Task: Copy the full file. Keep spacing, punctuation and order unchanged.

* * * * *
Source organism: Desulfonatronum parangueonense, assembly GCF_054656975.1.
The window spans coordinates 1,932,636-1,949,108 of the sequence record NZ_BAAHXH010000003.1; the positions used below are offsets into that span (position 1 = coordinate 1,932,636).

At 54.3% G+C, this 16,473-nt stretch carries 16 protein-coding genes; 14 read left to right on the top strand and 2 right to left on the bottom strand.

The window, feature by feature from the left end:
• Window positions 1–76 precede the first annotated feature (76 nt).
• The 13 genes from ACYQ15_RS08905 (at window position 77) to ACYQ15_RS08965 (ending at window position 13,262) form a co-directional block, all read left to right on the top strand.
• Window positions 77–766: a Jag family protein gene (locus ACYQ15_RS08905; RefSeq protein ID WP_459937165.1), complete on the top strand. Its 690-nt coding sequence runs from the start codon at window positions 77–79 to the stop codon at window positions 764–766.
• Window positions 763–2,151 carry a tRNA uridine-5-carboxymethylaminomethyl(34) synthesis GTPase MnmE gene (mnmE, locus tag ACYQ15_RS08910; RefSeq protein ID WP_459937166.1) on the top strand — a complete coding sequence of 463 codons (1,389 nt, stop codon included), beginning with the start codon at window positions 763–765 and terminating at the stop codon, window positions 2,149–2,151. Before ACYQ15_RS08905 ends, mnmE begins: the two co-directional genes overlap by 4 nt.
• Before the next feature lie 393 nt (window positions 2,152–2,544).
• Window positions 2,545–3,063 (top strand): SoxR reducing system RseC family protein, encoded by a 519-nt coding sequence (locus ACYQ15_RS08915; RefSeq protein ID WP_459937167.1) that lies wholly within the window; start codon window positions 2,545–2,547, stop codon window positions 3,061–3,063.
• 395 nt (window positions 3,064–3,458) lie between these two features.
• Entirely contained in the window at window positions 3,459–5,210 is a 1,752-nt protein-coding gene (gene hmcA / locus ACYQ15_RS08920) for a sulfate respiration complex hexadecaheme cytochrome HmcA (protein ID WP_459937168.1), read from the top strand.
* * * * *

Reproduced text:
Source organism: Desulfonatronum parangueonense, assembly GCF_054656975.1.
The window spans coordinates 1,932,636-1,949,108 of the sequence record NZ_BAAHXH010000003.1; the positions used below are offsets into that span (position 1 = coordinate 1,932,636).

At 54.3% G+C, this 16,473-nt stretch carries 16 protein-coding genes; 14 read left to right on the top strand and 2 right to left on the bottom strand.

The window, feature by feature from the left end:
• Window positions 1–76 precede the first annotated feature (76 nt).
• The 13 genes from ACYQ15_RS08905 (at window position 77) to ACYQ15_RS08965 (ending at window position 13,262) form a co-directional block, all read left to right on the top strand.
• Window positions 77–766: a Jag family protein gene (locus ACYQ15_RS08905; RefSeq protein ID WP_459937165.1), complete on the top strand. Its 690-nt coding sequence runs from the start codon at window positions 77–79 to the stop codon at window positions 764–766.
• Window positions 763–2,151 carry a tRNA uridine-5-carboxymethylaminomethyl(34) synthesis GTPase MnmE gene (mnmE, locus tag ACYQ15_RS08910; RefSeq protein ID WP_459937166.1) on the top strand — a complete coding sequence of 463 codons (1,389 nt, stop codon included), beginning with the start codon at window positions 763–765 and terminating at the stop codon, window positions 2,149–2,151. Before ACYQ15_RS08905 ends, mnmE begins: the two co-directional genes overlap by 4 nt.
• Before the next feature lie 393 nt (window positions 2,152–2,544).
• Window positions 2,545–3,063 (top strand): SoxR reducing system RseC family protein, encoded by a 519-nt coding sequence (locus ACYQ15_RS08915; RefSeq protein ID WP_459937167.1) that lies wholly within the window; start codon window positions 2,545–2,547, stop codon window positions 3,061–3,063.
• 395 nt (window positions 3,064–3,458) lie between these two features.
• Entirely contained in the window at window positions 3,459–5,210 is a 1,752-nt protein-coding gene (gene hmcA / locus ACYQ15_RS08920) for a sulfate respiration complex hexadecaheme cytochrome HmcA (protein ID WP_459937168.1), read from the top strand.